Factory Floor are repurposing industrial music's vestiges with distinctly human traits. The best thing about the group has, until now, been their dedicated gratings and deadpan posturing, but they're no strangers to innovation. With all of that genre's metallic clang and disregard for conventional melody, the Floor has made a name for themselves off breathing new life into those tropes by injecting them with enough warmth and vitality to render them not just palatable, but almost danceworthy. I always thought of them as a reincarnated Cabaret Voltaire.
Now, I probably shouldn't be so surprised by this, but on their new single "Two Different Ways," the band continues to branch out on their own by departing significantly from the unforgiving noise incorporated into their earlier work. Some hallmarks remain—listen for singer Nik Colk's deadpan vocals, tinny drum solos, and the whisking electronics closing the song—but the general vibe here is of a, well, banger. I guess that's what happens when you sign with DFA. Anyway, I'm not complaining. It's a luminous track, and damned good too, with arpeggiated basslines fanning out and tightening back in repeatedly around a haunting, four-note vocal line. Somewhere between the mu-mu-mu-murder of "Very Friendly" era Throbbing Gristle and that band's eventual surrender to pop music as Chris & Cosey, Factory Floor are incorporating uncharacteristically human qualities into a genre that's increasingly on the verge of a full-scale comeback.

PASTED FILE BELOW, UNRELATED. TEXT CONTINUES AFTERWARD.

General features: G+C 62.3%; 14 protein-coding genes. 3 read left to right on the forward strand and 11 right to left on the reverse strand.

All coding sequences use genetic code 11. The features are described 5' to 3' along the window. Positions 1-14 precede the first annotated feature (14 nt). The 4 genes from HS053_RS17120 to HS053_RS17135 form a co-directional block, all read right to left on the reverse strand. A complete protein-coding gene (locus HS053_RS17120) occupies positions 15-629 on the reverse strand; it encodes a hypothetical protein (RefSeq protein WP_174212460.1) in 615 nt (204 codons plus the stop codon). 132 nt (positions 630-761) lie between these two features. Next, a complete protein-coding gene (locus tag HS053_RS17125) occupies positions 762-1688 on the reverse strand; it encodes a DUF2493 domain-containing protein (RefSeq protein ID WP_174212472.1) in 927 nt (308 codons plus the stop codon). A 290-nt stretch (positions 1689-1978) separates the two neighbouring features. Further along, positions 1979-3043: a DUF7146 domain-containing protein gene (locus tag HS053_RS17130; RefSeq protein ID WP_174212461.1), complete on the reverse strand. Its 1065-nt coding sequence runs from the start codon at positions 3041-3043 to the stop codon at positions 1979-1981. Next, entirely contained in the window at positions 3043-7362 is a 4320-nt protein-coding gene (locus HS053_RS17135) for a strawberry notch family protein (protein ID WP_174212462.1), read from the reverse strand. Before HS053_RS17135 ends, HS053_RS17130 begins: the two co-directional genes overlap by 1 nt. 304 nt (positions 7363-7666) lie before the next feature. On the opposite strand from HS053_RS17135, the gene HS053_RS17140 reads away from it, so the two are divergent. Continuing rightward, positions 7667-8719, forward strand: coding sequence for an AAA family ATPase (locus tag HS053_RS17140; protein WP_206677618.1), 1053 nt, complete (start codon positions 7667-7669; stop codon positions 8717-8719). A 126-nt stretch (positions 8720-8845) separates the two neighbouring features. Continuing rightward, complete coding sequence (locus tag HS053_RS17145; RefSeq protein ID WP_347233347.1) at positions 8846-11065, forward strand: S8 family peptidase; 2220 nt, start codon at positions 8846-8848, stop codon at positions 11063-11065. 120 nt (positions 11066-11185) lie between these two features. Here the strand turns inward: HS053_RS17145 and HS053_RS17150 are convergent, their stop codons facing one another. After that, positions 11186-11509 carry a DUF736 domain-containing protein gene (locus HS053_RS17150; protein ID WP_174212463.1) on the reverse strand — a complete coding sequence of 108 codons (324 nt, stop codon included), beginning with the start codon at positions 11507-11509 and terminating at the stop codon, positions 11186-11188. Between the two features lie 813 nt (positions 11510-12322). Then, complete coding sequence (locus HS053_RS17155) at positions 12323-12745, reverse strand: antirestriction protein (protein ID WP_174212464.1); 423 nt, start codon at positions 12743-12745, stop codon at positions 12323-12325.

Factory Floor - "Two Different Ways"